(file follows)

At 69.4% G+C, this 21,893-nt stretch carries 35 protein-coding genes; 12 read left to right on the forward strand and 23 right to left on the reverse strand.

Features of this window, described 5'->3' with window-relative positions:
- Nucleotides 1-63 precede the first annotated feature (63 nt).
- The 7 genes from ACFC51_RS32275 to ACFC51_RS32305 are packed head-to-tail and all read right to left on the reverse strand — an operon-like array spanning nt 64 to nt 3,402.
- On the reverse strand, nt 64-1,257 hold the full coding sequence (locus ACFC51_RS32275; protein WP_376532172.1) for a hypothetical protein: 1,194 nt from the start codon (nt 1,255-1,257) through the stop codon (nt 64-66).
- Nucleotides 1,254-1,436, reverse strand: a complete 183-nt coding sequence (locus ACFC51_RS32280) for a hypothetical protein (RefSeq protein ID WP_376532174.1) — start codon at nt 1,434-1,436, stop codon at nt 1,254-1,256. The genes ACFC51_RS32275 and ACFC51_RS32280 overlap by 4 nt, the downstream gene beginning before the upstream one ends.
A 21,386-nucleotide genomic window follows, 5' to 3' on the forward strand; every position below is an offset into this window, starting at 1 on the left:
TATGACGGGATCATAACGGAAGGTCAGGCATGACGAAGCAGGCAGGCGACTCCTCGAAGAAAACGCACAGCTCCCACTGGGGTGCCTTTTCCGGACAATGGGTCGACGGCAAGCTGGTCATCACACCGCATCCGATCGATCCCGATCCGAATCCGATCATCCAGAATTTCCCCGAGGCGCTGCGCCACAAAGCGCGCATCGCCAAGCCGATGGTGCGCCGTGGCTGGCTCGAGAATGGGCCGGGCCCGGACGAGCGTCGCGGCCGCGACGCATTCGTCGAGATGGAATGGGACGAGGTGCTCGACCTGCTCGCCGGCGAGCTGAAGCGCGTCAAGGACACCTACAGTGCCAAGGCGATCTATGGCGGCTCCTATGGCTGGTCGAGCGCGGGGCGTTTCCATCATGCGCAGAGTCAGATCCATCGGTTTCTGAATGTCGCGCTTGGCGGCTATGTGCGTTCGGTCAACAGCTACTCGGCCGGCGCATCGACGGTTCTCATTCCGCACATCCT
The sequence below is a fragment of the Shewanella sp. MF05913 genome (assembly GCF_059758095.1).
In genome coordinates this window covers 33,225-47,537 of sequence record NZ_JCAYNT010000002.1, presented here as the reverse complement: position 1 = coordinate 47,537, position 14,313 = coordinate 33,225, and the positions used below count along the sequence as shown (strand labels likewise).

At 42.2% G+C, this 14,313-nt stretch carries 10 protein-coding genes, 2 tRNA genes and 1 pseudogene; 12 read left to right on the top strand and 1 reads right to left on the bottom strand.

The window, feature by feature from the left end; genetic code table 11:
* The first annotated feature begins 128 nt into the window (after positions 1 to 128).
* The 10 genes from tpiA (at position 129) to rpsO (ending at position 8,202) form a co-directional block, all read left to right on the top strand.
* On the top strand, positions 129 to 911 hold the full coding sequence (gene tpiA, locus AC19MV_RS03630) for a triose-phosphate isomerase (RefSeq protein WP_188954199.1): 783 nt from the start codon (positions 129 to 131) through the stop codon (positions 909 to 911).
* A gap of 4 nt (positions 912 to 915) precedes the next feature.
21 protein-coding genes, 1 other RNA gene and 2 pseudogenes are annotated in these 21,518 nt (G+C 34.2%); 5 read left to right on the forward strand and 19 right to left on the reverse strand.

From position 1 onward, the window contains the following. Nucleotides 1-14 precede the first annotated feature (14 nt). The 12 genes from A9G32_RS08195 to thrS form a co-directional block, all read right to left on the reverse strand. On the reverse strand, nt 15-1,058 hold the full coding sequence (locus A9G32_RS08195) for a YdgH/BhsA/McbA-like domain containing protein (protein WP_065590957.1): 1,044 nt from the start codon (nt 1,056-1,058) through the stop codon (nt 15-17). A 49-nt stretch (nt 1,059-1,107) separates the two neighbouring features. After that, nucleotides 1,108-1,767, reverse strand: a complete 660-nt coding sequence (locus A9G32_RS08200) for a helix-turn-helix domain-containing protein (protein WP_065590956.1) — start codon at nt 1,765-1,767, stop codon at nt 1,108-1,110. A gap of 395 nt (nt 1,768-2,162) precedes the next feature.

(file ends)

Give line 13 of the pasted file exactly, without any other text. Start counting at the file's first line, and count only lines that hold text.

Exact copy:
* The first annotated feature begins 128 nt into the window (after positions 1 to 128).